Pictorial Map of the Caucasus.
17.25 x 24.25 in (43.815 x 61.595 cm)
This is a beautiful c. 1930 Intourist U.S.S.R. Travel Company pictorial map of the Caucasus. The map is most intriguing as while clearly a tourist-focused piece, the English-speaking audiences for whom it was intended are mysteriously absent. The English only established normalized relation with the USSR a year before, and the Americans had not. Moreover, this map appeared at the height of the Great Depression, when global travel dropped to a trickle.
A Closer LookPrinted in English, the map depicts the region from the Sea of Azov to the Caspian Sea and from Stalingrad (which had only recently been christened with that name) to Turkey and Persia. Cities, towns, and villages, including Astrakhan, Rostov-on-Don, Tiflis (the pre-1936 name for Tbilisi), Sochi, and Baku, are identified. The region's stunning mountains and beaches are illustrated, along with the railroad connecting Tbilisi and Baku with the rest of the Soviet Union. Ships ply the waters of the Black Sea and the Caspian Sea, and an airplane flies from beyond the horizon to Baku and Tbilisi. A previous owner's name is written in pencil on the verso and appears to be Beatrice Manley. We have been unable to trace this any further.
Some Historical ContextThe fact that this map is printed in English is intriguing, since Britain only established normal relations with the Soviet Union in 1928 - 1929, and the United States would not do so until 1933 - 1934. This is also the period of Stalin's first five-year plan, which was implemented in 1928. Stalin's reforms focused on rapid industrialization and the collectivization of agriculture. The glaring question concerning this map, and to which there is no clear answer, is who was the target audience for this piece, given that the Great Depression and the first five-year plan were ravaging the global and Soviet economies. That reality, coupled with the fact that the Caucasus were, and still are, a relatively remote part of the world, makes one wonder 'who were the tourists flying on that plane from beyond the Soviet horizon to Baku and Tiflis?'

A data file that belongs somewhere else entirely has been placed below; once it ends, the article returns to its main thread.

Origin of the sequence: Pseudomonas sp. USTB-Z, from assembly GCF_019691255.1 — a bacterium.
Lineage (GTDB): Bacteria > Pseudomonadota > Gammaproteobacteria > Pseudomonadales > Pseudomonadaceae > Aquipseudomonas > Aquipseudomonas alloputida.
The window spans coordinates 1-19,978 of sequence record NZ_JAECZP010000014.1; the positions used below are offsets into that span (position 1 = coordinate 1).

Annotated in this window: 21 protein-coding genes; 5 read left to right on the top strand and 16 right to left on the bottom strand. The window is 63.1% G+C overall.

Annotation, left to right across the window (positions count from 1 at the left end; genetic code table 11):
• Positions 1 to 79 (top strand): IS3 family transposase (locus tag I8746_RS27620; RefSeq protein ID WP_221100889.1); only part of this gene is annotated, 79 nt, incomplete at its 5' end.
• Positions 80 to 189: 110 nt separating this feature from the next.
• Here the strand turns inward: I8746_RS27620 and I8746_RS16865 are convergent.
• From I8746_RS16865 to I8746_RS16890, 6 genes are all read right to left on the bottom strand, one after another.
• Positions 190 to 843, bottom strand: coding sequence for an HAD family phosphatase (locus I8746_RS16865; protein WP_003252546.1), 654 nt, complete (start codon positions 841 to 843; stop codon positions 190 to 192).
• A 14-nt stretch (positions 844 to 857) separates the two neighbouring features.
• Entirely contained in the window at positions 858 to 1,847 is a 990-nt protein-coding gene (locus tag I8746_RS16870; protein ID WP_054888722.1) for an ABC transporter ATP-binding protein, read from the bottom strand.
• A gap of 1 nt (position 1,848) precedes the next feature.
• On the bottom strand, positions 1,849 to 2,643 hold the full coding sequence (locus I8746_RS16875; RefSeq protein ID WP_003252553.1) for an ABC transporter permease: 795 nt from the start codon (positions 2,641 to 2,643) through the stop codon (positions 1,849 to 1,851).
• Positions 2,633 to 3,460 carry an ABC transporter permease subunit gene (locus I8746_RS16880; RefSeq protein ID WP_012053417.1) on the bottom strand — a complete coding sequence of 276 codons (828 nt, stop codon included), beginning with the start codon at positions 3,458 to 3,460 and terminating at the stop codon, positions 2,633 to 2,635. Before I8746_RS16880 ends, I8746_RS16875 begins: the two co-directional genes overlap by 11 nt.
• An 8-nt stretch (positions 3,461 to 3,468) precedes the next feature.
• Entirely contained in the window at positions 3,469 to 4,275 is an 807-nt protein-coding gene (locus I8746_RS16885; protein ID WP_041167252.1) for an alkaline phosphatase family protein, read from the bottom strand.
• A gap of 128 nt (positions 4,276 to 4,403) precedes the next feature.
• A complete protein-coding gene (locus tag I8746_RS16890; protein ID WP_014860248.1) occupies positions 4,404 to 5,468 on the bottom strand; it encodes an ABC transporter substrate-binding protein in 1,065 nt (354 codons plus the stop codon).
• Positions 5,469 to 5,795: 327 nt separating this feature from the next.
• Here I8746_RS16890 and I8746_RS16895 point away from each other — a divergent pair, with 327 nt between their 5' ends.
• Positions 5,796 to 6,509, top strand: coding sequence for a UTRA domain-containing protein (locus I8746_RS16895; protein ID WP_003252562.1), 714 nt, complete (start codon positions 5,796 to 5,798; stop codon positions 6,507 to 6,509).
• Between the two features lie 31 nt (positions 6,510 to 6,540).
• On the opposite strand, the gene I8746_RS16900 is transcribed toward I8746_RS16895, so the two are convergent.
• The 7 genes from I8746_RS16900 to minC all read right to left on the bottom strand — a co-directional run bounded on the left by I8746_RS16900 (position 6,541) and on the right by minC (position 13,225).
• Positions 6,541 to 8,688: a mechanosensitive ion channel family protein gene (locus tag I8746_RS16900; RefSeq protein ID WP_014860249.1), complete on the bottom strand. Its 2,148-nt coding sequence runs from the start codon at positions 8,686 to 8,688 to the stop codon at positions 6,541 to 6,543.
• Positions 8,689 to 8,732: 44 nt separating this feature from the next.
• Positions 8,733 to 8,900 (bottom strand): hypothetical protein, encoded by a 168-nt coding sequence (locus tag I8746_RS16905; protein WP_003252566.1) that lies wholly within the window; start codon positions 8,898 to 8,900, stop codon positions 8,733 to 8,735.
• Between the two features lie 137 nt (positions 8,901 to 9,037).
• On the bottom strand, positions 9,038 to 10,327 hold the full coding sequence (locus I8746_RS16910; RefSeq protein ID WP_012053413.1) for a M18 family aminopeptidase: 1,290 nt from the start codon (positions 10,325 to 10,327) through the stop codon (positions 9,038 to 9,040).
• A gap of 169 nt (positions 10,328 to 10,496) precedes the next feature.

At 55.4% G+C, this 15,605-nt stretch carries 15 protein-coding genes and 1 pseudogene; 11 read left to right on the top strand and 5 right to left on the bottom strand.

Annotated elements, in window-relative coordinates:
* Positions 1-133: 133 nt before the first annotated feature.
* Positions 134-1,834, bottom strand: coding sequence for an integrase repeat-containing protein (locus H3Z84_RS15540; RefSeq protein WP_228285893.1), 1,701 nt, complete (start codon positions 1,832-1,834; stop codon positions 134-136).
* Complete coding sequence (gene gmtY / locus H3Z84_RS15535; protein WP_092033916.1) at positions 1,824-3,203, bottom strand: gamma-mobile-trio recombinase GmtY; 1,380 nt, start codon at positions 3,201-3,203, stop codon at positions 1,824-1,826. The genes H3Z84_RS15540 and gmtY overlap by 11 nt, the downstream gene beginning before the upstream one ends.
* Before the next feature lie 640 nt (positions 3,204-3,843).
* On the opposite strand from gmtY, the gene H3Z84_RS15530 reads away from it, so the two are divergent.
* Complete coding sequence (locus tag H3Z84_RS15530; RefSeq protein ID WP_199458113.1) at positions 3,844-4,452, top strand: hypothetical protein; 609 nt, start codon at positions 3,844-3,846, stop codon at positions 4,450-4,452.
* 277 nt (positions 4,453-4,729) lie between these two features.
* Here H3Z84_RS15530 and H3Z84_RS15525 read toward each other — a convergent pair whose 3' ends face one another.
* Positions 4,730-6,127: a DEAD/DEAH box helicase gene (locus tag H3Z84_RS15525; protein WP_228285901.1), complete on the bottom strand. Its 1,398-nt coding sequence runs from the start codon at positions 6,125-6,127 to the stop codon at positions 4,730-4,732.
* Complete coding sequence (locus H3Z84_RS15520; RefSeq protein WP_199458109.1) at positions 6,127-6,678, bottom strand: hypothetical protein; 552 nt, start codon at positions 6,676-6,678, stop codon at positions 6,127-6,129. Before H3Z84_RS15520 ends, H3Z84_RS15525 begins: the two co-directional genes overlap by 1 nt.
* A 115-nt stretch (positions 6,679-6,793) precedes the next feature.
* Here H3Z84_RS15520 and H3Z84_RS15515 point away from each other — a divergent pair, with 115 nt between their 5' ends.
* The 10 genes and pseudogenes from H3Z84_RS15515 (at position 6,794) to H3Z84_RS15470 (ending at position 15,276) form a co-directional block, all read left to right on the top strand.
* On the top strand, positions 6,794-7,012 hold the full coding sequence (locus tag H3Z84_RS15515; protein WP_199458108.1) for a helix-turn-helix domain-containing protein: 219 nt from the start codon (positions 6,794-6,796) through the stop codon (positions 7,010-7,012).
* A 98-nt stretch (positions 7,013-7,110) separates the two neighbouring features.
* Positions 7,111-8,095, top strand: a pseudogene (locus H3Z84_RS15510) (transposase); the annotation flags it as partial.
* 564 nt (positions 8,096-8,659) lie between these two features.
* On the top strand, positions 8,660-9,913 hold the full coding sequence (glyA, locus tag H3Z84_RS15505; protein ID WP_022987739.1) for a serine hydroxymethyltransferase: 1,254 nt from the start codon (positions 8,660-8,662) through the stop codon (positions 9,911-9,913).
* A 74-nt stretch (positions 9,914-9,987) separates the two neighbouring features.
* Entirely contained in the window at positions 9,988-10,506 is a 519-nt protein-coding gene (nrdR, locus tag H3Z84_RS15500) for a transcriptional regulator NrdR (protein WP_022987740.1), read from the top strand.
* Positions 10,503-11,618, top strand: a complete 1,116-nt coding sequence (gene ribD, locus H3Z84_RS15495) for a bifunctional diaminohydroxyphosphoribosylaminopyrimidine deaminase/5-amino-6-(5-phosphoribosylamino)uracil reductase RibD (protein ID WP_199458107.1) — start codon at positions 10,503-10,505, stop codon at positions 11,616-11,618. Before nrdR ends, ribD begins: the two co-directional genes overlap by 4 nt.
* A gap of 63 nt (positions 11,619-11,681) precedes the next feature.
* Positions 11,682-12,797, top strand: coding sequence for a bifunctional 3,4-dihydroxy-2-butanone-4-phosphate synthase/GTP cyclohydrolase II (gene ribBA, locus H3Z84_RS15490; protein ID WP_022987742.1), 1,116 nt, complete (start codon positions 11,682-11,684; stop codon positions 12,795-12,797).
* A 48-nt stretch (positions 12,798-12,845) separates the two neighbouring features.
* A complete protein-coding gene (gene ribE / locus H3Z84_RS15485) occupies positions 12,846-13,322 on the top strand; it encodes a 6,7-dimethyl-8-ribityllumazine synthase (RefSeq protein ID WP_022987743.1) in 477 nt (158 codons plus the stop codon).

ChromolithographyChromolithography is a color lithographic technique developed in the mid-19th century. The process involved using multiple lithographic stones, one for each color, to yield a rich composite effect. Frequently, the process would start with a black basecoat upon which subsequent colors were layered. Some chromolithographs used 30 or more separate lithographic stones to achieve the desired effect. Chromolithograph color could also be effectively blended for even more dramatic results. The process became extremely popular in the late 19th and early 20th centuries when it emerged as the dominant method of color printing. The vivid color chromolithography produced made it exceptionally effective for advertising and propaganda imagery.
Publication History and CensusThis map was created and published by Intourist c. 1930 and printed in the Soviet Union. This map is not cataloged in OCLC, and we are aware of only one other example in private hands.
Intourist (April 12, 1929 - Present) was the official tourism agency in the Soviet Union and was responsible for welcoming all foreign tourists to the U.S.S.R. and providing them with guides. Intourist was founded by the People's Commissariat of Commerce, the People's Commissariat of Railways, and the Sovtorgflot merchant fleet, and its name is a contraction of inostrannyj turist (foreign tourists). Its first foreign office opened in London about 1930, and locations in Amsterdam, Berlin, and New York soon followed. Intourist 'owned' hotels and other important tourism related businesses throughout the Soviet Union, but, since they were owned by the Soviet government, Intourist itself never truly owned anything. Privatized in 1992, a majority share (50.1%) was owned by the British Thomas Cook Group from 2011 until the group collapsed in September 2019. it was then acquired by Anex Tours, a company based in Turkey, in November of that year. Learn More...
Very good. Chromolithograph. Attached to original binder.